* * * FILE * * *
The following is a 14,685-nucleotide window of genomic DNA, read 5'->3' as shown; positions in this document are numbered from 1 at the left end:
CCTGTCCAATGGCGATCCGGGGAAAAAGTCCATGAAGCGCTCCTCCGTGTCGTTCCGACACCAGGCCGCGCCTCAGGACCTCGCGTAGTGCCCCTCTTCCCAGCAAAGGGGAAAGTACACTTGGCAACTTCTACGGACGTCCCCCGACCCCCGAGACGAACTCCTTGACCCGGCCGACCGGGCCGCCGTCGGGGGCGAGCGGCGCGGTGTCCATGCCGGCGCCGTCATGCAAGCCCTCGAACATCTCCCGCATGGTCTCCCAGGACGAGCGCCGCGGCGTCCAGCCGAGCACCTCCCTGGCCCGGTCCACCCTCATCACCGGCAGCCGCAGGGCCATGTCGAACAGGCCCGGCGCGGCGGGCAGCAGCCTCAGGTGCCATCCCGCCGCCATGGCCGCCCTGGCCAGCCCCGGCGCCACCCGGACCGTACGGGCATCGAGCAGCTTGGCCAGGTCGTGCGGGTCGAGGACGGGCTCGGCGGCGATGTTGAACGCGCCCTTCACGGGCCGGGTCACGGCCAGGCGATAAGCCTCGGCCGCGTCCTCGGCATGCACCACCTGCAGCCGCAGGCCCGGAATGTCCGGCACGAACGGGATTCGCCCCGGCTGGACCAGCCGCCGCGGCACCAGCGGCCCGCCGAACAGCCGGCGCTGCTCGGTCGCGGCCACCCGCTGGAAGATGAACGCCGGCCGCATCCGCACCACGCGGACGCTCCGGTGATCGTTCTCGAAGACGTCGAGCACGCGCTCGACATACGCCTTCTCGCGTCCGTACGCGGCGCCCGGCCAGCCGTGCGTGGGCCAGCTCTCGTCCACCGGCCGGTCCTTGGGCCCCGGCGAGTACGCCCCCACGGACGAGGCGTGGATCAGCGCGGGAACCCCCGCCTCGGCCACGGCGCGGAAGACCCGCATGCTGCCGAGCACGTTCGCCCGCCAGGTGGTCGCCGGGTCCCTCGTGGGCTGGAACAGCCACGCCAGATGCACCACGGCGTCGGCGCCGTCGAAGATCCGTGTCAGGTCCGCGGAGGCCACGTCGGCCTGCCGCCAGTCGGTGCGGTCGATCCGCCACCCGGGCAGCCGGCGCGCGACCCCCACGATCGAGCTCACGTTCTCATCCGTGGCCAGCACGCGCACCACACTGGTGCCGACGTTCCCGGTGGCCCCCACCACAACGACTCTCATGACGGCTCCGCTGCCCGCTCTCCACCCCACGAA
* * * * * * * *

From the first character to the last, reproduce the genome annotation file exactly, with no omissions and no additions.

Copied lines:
The following is a 14,685-nucleotide window of genomic DNA, read 5'->3' as shown; positions in this document are numbered from 1 at the left end:
CCTGTCCAATGGCGATCCGGGGAAAAAGTCCATGAAGCGCTCCTCCGTGTCGTTCCGACACCAGGCCGCGCCTCAGGACCTCGCGTAGTGCCCCTCTTCCCAGCAAAGGGGAAAGTACACTTGGCAACTTCTACGGACGTCCCCCGACCCCCGAGACGAACTCCTTGACCCGGCCGACCGGGCCGCCGTCGGGGGCGAGCGGCGCGGTGTCCATGCCGGCGCCGTCATGCAAGCCCTCGAACATCTCCCGCATGGTCTCCCAGGACGAGCGCCGCGGCGTCCAGCCGAGCACCTCCCTGGCCCGGTCCACCCTCATCACCGGCAGCCGCAGGGCCATGTCGAACAGGCCCGGCGCGGCGGGCAGCAGCCTCAGGTGCCATCCCGCCGCCATGGCCGCCCTGGCCAGCCCCGGCGCCACCCGGACCGTACGGGCATCGAGCAGCTTGGCCAGGTCGTGCGGGTCGAGGACGGGCTCGGCGGCGATGTTGAACGCGCCCTTCACGGGCCGGGTCACGGCCAGGCGATAAGCCTCGGCCGCGTCCTCGGCATGCACCACCTGCAGCCGCAGGCCCGGAATGTCCGGCACGAACGGGATTCGCCCCGGCTGGACCAGCCGCCGCGGCACCAGCGGCCCGCCGAACAGCCGGCGCTGCTCGGTCGCGGCCACCCGCTGGAAGATGAACGCCGGCCGCATCCGCACCACGCGGACGCTCCGGTGATCGTTCTCGAAGACGTCGAGCACGCGCTCGACATACGCCTTCTCGCGTCCGTACGCGGCGCCCGGCCAGCCGTGCGTGGGCCAGCTCTCGTCCACCGGCCGGTCCTTGGGCCCCGGCGAGTACGCCCCCACGGACGAGGCGTGGATCAGCGCGGGAACCCCCGCCTCGGCCACGGCGCGGAAGACCCGCATGCTGCCGAGCACGTTCGCCCGCCAGGTGGTCGCCGGGTCCCTCGTGGGCTGGAACAGCCACGCCAGATGCACCACGGCGTCGGCGCCGTCGAAGATCCGTGTCAGGTCCGCGGAGGCCACGTCGGCCTGCCGCCAGTCGGTGCGGTCGATCCGCCACCCGGGCAGCCGGCGCGCGACCCCCACGATCGAGCTCACGTTCTCATCCGTGGCCAGCACGCGCACCACACTGGTGCCGACGTTCCCGGTGGCCCCCACCACAACGACTCTCATGACGGCTCCGCTGCCCGCTCTCCACCCCACGAA